# Pion annihilation Feynman diagram

π+ + π- → γ + γ

How do you represent this in a Feynman diagram showing the individual quark? I am very confused please help!

[Moderator's note: Moved from a technical forum and thus no template. Own effort below.]

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Do you know what the pions are made up of? If you don't, look it up. (both have 2 quarks)

mathman
Are you playing a game?

• Replusz
Do you know what the pions are made up of? If you don't, look it up. (both have 2 quarks)
Yes, the pi plus is an up and an anti down, and anti up and down for the minus. The only way I can think to draw that is with the down and anti down annihilating into a photon and same for the up and anti up? I'm not sure if there's a way to do it as one diagram?

• vanhees71
mfb
Mentor
That is one diagram.
You can connect some quarks with a gluon if you like.

That is one diagram.
You can connect some quarks with a gluon if you like.

Um, so far I have this? Is this what you mean? mfb
Mentor
I would start the diagram with the individual pions as groups (first the two quarks of the pi-, then the two quarks of the pi+, or vice versa), even though that means two lines have to cross.

I would start the diagram with the individual pions as groups (first the two quarks of the pi-, then the two quarks of the pi+, or vice versa), even though that means two lines have to cross.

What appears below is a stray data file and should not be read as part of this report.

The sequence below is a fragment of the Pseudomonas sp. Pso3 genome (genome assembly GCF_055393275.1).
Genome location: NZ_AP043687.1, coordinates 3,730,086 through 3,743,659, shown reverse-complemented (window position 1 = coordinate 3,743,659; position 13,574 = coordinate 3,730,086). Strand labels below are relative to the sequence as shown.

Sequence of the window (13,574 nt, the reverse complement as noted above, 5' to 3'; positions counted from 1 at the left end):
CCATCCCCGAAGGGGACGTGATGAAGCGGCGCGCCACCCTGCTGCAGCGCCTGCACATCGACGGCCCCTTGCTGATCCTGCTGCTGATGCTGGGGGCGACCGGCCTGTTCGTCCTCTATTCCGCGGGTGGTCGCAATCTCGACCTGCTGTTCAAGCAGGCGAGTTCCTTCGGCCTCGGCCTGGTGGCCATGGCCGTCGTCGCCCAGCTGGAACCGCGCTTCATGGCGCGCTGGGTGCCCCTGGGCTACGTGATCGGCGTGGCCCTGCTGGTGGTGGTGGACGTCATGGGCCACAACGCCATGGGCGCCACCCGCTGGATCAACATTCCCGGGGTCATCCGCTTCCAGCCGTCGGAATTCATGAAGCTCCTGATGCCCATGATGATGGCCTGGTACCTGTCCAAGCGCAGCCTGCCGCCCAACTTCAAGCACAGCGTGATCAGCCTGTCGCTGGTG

Right. Where the lines cross, I assumed another interaction happens? I found this while on a googling rampage from https://physics.stackexchange.com/questions/235366/feynman-diagram-pi0-pi0-rightarrow-pi-pi
If this person is right (I am far too inexperienced to tell that as is clear!) then by rotating this through 180° gets another valid diagram. Now, if this is all true, can the quark-antiquark pairs annihilate into a photon each, or do the π0s decay into two photons each like this? Of course the other option is I have overcomplicated this horrendously, but from this fudge of a situation I have this: Thank you for your patience  mfb
Mentor
Where the lines cross, I assumed another interaction happens?
No. The position of the lines is largely arbitrary and crossing lines don't mean anything.

There is no weak interaction here.

• Physicsphysics
Staff Emeritus
How do you represent this in a Feynman diagram showing the individual quark?

Why do you want this? A Feynman diagram is a calculational tool, and this calxulation is much easier in terms of pions than quarks. (Probably not even possible with quarks, at least not if you want to get the right answer)

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Why do you want this? A Feynman diagram is a calculational tool, and this xalxulation is much easier in terms of pions than quarks. (Probably not even possible with quarks, at least not if you want to get the right answer)
This is a task set by my professor and we're meant to show the quarks explicitly. We've been taught the basic rules with Feynman diagrams but honestly not much of the maths so this is almost entirely guesswork. It is quite frustrating with the hilariously superficial "understanding" I have atm  After some discussion, this was the conclusion... Is this correct?

Staff Emeritus
After some discussion, this was the conclusion... Is this correct?
There is no weak interaction here.

Are you reading what we write?

Are you reading what we write?

mfb
Mentor
There is no weak interaction here.

Dr_Nate